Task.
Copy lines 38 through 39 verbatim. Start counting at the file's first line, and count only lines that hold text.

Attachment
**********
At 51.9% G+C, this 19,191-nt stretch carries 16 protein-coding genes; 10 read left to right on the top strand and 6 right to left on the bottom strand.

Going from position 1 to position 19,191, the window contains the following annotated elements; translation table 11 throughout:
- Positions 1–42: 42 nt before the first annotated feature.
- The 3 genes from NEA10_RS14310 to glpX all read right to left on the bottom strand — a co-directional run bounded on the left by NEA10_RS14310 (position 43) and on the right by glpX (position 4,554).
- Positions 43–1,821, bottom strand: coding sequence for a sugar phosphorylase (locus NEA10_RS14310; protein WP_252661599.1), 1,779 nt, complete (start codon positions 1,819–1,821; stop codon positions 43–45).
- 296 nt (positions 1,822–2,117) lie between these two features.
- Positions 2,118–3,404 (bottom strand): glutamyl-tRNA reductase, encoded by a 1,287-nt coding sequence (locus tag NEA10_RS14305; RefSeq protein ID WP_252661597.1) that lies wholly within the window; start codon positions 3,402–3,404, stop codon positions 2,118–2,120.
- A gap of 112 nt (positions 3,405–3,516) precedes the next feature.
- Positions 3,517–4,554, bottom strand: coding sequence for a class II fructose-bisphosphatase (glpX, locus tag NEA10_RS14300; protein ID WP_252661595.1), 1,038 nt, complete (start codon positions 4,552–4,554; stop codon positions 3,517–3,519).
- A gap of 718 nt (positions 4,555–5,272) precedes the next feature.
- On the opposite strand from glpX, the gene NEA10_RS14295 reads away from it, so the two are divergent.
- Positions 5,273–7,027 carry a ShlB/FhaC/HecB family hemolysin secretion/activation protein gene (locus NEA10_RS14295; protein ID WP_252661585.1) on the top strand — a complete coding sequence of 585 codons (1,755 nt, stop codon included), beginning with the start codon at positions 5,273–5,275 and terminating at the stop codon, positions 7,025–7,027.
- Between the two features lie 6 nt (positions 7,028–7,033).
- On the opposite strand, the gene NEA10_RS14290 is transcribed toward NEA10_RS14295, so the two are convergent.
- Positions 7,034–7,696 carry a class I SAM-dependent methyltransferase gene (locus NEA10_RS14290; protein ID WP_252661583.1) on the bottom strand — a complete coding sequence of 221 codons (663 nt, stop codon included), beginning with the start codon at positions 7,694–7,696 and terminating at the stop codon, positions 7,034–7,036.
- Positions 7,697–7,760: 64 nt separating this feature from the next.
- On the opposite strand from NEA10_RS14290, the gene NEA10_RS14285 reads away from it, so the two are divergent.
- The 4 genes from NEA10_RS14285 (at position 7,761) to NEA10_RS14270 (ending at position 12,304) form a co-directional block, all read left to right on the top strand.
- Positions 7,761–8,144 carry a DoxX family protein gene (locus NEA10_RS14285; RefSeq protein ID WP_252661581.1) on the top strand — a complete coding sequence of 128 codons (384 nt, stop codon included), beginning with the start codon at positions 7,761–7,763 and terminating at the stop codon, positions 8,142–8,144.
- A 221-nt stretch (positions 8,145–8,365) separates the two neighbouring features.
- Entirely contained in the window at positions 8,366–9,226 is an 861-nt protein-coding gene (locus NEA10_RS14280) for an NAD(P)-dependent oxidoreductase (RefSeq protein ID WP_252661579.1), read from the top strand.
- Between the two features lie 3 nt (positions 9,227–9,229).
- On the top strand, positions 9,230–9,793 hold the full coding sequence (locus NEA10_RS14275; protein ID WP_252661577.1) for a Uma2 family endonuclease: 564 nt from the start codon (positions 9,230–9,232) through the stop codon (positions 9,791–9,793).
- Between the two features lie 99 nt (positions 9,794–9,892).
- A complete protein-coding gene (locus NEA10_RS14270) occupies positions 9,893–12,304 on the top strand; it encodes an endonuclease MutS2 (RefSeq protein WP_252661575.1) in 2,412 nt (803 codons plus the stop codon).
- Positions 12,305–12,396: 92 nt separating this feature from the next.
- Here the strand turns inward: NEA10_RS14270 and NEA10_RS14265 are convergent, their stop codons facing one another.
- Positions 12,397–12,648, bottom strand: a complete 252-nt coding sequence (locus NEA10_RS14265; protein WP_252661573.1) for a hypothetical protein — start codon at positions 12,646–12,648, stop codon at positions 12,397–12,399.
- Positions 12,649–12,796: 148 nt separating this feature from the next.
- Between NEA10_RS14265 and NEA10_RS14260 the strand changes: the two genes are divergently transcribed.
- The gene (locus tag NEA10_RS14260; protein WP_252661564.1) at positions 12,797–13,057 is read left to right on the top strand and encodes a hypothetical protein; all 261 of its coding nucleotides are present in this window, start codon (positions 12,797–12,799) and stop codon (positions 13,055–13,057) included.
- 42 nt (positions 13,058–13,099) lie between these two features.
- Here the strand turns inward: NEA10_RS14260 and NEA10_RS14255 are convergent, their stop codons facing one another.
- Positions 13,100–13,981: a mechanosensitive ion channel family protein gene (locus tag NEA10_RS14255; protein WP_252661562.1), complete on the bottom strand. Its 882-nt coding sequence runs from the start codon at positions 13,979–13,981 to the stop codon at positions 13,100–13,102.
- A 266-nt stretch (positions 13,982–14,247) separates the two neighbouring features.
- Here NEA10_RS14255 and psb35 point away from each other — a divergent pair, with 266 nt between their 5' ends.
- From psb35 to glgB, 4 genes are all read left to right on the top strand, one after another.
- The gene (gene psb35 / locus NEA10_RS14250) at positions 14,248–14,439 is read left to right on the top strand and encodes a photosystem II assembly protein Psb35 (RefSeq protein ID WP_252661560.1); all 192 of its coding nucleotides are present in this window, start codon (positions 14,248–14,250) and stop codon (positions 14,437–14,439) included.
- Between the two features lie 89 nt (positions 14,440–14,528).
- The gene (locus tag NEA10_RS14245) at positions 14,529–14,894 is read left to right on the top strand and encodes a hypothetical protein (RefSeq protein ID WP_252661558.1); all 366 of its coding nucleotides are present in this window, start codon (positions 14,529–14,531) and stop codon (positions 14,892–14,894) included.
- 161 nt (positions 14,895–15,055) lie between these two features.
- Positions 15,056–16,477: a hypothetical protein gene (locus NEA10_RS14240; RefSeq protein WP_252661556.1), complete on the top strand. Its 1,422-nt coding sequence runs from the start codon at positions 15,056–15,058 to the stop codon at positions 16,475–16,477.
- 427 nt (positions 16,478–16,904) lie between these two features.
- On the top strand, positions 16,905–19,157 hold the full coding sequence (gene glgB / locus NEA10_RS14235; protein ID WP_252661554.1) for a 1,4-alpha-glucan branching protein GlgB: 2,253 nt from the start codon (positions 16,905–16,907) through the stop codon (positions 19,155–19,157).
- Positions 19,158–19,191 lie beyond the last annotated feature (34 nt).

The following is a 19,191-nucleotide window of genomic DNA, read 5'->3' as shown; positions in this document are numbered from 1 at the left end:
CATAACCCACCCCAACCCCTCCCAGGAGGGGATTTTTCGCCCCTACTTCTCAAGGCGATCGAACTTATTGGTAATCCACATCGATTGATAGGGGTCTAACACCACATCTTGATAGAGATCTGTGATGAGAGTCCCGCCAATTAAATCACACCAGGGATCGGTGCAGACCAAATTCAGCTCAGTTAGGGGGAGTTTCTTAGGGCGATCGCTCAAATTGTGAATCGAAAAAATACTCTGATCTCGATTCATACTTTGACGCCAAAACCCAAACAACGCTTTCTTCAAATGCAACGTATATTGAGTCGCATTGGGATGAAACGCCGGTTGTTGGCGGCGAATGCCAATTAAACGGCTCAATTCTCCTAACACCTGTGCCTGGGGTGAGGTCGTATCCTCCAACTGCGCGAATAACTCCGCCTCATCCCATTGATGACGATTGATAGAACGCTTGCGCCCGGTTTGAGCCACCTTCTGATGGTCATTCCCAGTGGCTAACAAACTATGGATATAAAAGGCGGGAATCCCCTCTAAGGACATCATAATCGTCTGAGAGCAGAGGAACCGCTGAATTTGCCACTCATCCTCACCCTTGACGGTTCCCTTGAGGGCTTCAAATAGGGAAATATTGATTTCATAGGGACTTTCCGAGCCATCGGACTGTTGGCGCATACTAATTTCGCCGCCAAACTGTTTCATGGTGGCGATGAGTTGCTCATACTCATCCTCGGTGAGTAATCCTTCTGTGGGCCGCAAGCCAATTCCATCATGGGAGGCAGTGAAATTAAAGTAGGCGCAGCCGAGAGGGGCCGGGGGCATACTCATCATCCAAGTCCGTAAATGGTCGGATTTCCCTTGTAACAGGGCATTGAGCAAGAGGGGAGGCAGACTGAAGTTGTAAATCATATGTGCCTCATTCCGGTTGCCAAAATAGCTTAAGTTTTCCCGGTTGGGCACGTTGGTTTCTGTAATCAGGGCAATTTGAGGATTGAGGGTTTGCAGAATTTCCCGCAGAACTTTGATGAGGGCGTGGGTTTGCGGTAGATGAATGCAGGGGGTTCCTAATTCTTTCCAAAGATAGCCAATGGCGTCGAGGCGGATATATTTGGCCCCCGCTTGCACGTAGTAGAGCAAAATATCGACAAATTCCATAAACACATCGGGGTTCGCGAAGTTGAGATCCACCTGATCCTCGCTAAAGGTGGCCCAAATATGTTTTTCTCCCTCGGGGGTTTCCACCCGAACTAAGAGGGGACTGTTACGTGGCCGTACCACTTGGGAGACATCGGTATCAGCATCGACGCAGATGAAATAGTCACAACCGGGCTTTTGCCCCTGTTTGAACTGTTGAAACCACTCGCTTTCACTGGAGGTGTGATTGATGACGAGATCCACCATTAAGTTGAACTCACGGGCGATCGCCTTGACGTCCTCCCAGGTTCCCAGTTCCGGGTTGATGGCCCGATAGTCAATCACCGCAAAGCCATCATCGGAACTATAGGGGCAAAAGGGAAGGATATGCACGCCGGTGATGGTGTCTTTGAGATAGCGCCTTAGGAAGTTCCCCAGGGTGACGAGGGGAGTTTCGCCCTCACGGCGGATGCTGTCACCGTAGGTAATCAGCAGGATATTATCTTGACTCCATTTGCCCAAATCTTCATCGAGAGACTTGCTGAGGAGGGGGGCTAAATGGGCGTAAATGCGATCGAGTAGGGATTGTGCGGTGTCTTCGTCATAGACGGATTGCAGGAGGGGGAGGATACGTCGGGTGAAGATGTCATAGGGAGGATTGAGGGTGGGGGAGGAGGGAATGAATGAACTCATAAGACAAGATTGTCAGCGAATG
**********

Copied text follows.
- The gene (gene psb35 / locus NEA10_RS14250) at positions 14,248–14,439 is read left to right on the top strand and encodes a photosystem II assembly protein Psb35 (RefSeq protein ID WP_252661560.1); all 192 of its coding nucleotides are present in this window, start codon (positions 14,248–14,250) and stop codon (positions 14,437–14,439) included.
- Between the two features lie 89 nt (positions 14,440–14,528).